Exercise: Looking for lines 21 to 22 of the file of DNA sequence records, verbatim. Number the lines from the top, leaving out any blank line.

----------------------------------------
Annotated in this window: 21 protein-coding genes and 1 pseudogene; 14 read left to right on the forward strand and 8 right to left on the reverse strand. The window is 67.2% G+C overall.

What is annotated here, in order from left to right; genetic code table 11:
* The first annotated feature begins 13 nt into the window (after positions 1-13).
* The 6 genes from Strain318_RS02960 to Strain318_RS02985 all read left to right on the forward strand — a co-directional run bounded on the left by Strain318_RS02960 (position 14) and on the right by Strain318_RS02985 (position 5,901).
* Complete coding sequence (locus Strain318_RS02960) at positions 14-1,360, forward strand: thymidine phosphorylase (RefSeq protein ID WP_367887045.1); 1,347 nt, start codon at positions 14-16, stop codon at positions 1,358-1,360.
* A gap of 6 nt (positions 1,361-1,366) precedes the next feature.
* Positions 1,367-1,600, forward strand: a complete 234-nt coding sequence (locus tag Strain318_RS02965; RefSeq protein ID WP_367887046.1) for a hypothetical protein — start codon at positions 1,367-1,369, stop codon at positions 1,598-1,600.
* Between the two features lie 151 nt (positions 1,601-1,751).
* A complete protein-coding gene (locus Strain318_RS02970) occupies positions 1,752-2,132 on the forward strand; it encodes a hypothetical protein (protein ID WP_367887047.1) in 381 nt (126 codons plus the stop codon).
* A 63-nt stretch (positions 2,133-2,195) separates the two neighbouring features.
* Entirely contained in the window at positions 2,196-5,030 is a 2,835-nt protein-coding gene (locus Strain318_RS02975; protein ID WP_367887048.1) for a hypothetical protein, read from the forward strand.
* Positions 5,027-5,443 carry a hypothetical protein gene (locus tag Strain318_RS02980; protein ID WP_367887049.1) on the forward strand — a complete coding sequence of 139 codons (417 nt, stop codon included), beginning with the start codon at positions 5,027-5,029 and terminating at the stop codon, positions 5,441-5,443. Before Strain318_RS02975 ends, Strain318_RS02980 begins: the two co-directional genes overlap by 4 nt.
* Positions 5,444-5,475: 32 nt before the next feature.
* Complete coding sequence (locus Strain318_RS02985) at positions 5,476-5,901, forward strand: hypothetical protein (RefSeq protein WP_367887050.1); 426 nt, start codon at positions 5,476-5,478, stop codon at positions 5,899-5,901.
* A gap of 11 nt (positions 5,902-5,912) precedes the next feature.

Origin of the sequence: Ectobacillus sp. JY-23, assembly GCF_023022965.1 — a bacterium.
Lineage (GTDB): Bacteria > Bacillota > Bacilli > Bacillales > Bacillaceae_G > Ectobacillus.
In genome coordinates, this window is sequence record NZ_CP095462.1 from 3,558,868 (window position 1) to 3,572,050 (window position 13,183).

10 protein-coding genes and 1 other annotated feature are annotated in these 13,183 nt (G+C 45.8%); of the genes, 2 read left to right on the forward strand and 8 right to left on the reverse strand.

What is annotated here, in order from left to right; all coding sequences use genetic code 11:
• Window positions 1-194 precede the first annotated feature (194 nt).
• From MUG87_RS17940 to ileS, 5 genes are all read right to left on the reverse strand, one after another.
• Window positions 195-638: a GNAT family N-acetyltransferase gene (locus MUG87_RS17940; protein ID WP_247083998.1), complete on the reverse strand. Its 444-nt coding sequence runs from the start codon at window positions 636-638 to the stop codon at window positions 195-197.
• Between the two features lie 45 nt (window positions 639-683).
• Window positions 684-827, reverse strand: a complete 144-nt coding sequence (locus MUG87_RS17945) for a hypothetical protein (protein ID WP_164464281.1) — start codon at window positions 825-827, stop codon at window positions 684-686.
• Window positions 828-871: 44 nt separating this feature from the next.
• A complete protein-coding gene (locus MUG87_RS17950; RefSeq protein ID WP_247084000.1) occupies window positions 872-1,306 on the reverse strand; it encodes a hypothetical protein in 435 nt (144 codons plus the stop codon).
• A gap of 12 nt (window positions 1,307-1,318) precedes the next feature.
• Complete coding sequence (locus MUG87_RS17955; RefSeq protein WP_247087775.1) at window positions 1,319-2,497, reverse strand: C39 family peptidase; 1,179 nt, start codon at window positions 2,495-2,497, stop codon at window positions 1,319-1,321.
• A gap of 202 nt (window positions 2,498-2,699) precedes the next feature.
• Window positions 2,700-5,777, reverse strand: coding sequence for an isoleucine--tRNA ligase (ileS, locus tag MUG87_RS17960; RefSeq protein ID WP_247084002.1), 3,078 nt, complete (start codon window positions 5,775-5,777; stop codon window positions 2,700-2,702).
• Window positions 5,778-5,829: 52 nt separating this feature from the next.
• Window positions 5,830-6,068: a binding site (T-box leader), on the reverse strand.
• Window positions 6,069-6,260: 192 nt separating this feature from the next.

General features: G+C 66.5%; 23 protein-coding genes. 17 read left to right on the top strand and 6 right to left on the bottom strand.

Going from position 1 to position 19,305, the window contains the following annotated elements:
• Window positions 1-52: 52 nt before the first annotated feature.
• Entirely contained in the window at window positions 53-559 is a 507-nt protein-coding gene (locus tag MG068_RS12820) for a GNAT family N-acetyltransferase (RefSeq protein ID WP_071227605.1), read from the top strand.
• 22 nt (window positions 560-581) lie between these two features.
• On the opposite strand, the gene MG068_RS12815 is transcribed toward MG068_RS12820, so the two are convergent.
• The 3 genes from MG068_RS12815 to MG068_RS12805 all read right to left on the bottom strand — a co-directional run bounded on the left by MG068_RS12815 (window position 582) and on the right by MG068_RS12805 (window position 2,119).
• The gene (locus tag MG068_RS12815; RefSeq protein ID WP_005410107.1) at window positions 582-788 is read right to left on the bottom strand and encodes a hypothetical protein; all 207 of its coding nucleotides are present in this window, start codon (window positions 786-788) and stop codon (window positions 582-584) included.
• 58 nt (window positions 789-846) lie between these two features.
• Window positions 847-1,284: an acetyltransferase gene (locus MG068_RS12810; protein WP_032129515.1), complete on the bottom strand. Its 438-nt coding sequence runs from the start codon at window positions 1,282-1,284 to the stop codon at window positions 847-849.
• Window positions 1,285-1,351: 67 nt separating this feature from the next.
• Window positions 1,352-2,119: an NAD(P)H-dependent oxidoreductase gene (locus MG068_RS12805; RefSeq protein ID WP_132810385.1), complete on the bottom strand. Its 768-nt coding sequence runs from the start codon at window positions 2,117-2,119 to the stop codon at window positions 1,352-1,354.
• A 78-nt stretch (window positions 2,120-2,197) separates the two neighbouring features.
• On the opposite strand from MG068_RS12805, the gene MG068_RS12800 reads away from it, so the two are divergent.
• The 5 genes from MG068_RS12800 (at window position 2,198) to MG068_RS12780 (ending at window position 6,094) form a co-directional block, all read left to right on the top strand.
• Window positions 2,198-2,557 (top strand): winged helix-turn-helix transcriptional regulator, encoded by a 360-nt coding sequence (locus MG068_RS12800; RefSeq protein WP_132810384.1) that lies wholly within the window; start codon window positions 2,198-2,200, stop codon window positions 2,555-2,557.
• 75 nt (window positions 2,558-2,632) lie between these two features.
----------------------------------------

• Window positions 1-194 precede the first annotated feature (194 nt).
• From MUG87_RS17940 to ileS, 5 genes are all read right to left on the reverse strand, one after another.